Mobility and Security: The Tussles Continue

The Networking 2009 conference took place from the 11th to the 15th May 2009 in Aachen, Germany. Attached to the conference were a couple of workshops; the 2nd International Workshop on Mobile and Wireless Networks Security (MWNS’09) was one of them. I had the honor to give the keynote speech about “Mobility and Security: The Tussles Continue”. I have chosen this title because I noticed a fairly huge gap between what is standardized and what finds it way into deployment and the gap from research to deploy in the area of mobility is almost insane. So, I was wondering what the value of a lot of standardization & research efforts are (other than being nice on paper, which is already suffient for a lot of people).

I produced a slide set that went through some of the mobility protocols and asked around what the deployment situation is (unless I knew it already). Mobility is particularly interesting because a lot of the folks working on this topic have a good understanding of network layer protocols although only certain application layer protocols benefit from it. Unfortunately, persons with knowledge of network layer protocols AND application layer protocols are hard to find and one of the favorite applications, namely voice-over-IP, is also a fairly complex beast from a business and regulatory point of view (as I had to learn with my involvement in IP-based emergency service).

Anyway, here is the slide set:


When you click through the slides you will notice that I don’t see a bright future for HIP and MIP. My main argument is that the incentives are not right. Now, you would probably wonder why I contribute to these protocols. Well, I think that they are technically a good idea. I still hope that Dual Stack Mobile IPv6 will see some deployment IFF some of the protocol design bugs are fixed, namely

  1. Mobile Node to Home Agent Security needs to be much less complex to implement.
  2. Route Optimization has to work in the current Internet (i.e., one that is full of middleboxes).

If these two aspects cannot be fixed for MIPv6 then I don’t see a reason why someone would even think about deploying it. (Please note that my thinking about Proxy Mobile IP is significantly different because the deployment incentives are easier to understand for those who are in the position to deploy it. It is, however, less interesting for researchers…).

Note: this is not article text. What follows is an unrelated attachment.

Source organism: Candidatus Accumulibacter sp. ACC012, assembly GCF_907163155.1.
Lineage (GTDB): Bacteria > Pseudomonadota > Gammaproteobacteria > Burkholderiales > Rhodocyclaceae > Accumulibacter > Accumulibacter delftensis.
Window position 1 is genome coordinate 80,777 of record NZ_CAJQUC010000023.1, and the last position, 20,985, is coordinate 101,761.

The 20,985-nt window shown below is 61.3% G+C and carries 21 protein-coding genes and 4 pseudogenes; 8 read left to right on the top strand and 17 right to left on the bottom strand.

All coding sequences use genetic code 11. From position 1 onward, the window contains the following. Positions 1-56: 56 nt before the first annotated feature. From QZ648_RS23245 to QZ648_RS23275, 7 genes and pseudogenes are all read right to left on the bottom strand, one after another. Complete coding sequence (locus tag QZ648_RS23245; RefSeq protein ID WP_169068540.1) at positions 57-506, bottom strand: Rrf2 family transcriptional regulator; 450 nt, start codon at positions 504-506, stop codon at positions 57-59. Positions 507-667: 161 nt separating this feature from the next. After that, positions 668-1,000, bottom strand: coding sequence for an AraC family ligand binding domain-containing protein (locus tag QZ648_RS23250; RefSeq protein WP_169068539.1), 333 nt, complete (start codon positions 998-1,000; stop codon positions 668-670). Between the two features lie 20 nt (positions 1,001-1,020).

It would be interesting to get your feedback to my slide set.

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Update (23. July 2009): Christian Schlatter noticed that some of the links in the presentation cannot be clicked at (and they are not shown either). So, here is the Powerpoint slide set.

1 thought on “Mobility and Security: The Tussles Continue

  1. To add a recent data point related to my presentation:
    http://washingtontechnology.com/articles/2009/08/24/web-dod-releases-ipv6-profile.aspx?s=security_270809

    Citing paragraphs from the article:

    The Defense Department has released Version 4.0 of the IPv6 Standard Profiles for IPv6 Capable Products as part of an update to the Defense Information Technology Standards Registry (DISR) Baseline Release, Version 09-2.0.

    “While we still want to encourage implementation of Mobile IPv6 in products, feedback from several vendors indicated that we were being too aggressive in this area,” said Ed Jankiewicz, a senior research engineer with SRI International at Fort Monmouth’s Branch Office for IPv6 Research Supporting DISA Standards Engineering. “MIPv6 is not as mature as other parts of IPv6, and the market incentives are not yet there to prompt vendors to action. We had some strong language regarding support for Route Optimization in previous versions, and we have stepped back from that.”

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